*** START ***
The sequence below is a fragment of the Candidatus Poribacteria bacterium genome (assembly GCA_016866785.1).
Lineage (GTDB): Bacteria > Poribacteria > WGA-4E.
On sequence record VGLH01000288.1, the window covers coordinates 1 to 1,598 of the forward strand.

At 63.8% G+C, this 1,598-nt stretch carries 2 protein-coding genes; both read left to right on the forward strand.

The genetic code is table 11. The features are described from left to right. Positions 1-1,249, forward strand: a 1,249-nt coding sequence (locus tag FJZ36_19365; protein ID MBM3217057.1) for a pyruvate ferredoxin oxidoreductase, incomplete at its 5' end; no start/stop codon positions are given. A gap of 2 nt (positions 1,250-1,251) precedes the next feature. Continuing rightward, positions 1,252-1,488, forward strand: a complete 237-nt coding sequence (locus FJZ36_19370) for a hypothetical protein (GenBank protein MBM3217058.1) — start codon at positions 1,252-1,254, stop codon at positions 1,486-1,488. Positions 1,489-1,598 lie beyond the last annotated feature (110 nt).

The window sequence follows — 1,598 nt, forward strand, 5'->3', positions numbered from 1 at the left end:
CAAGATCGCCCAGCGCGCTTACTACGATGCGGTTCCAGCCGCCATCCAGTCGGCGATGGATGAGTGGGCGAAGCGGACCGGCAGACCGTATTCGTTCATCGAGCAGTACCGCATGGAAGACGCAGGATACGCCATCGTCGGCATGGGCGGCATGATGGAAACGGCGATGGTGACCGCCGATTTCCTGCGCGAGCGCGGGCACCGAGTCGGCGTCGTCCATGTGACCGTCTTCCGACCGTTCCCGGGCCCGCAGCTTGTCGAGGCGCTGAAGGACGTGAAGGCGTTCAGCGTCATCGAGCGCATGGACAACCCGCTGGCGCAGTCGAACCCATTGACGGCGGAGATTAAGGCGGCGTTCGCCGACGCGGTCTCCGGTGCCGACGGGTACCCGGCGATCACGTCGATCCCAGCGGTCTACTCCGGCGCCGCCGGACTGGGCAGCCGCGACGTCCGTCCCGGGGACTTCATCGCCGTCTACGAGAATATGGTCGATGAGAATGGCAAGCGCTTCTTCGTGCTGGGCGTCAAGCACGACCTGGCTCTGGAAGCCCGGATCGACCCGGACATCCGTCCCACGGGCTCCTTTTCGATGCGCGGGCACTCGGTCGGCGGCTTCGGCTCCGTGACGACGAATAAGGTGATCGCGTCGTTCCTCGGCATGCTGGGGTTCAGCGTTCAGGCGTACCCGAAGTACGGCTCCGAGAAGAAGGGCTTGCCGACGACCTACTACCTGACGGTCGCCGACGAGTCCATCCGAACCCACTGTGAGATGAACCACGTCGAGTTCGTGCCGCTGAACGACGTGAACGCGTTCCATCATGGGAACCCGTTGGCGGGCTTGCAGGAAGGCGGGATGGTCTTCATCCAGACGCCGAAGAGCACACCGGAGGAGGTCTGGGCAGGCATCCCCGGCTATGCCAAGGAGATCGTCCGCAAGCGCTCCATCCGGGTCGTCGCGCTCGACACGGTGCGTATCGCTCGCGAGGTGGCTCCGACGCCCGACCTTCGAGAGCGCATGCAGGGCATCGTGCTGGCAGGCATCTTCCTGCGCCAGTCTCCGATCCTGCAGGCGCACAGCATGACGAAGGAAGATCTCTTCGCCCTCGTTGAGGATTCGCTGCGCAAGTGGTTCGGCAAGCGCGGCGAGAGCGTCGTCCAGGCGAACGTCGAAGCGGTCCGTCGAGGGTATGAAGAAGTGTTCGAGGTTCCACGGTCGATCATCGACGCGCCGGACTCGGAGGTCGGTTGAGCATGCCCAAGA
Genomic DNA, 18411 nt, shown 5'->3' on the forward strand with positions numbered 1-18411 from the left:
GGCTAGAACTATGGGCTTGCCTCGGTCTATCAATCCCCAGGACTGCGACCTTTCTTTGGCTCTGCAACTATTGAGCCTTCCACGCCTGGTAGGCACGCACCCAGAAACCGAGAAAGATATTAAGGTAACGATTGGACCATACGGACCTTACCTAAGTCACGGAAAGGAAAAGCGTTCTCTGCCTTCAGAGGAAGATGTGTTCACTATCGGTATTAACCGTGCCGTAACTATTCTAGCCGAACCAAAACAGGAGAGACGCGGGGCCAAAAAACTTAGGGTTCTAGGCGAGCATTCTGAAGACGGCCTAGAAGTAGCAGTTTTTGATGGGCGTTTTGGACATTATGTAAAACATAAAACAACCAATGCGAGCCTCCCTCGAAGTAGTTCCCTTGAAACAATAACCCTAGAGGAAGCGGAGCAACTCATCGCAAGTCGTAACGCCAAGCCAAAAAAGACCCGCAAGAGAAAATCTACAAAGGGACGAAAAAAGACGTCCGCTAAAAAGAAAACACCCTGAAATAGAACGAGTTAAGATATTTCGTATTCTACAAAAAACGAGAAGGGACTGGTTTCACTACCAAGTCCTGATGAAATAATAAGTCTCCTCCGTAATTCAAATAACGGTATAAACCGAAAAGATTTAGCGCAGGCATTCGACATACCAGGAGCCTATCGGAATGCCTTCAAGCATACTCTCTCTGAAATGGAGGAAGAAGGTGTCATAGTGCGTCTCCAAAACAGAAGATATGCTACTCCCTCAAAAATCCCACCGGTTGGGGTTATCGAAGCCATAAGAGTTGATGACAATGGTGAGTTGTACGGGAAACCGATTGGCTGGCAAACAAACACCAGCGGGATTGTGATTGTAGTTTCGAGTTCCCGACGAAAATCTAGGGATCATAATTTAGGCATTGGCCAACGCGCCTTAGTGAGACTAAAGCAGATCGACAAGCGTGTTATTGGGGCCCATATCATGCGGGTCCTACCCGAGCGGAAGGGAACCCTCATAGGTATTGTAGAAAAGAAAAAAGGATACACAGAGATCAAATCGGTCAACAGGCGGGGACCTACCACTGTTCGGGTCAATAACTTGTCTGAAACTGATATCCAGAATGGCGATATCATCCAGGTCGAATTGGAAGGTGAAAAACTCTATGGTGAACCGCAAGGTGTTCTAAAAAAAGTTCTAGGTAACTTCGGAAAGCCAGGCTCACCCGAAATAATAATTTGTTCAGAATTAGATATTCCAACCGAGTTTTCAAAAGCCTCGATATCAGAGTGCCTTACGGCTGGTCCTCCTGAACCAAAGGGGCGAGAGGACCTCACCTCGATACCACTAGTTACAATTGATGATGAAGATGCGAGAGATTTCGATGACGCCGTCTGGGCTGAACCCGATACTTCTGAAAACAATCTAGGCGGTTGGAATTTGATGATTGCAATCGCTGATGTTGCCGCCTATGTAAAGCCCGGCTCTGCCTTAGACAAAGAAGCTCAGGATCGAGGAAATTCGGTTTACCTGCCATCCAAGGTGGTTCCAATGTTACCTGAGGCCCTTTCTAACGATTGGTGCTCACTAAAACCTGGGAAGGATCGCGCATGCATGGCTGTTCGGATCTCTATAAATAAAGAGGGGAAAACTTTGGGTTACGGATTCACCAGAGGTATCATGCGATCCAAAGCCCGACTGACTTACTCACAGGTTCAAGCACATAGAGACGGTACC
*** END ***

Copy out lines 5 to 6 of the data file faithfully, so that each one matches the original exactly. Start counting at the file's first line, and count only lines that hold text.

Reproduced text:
The genetic code is table 11. The features are described from left to right. Positions 1-1,249, forward strand: a 1,249-nt coding sequence (locus tag FJZ36_19365; protein ID MBM3217057.1) for a pyruvate ferredoxin oxidoreductase, incomplete at its 5' end; no start/stop codon positions are given. A gap of 2 nt (positions 1,250-1,251) precedes the next feature. Continuing rightward, positions 1,252-1,488, forward strand: a complete 237-nt coding sequence (locus FJZ36_19370) for a hypothetical protein (GenBank protein MBM3217058.1) — start codon at positions 1,252-1,254, stop codon at positions 1,486-1,488. Positions 1,489-1,598 lie beyond the last annotated feature (110 nt).

The window sequence follows — 1,598 nt, forward strand, 5'->3', positions numbered from 1 at the left end: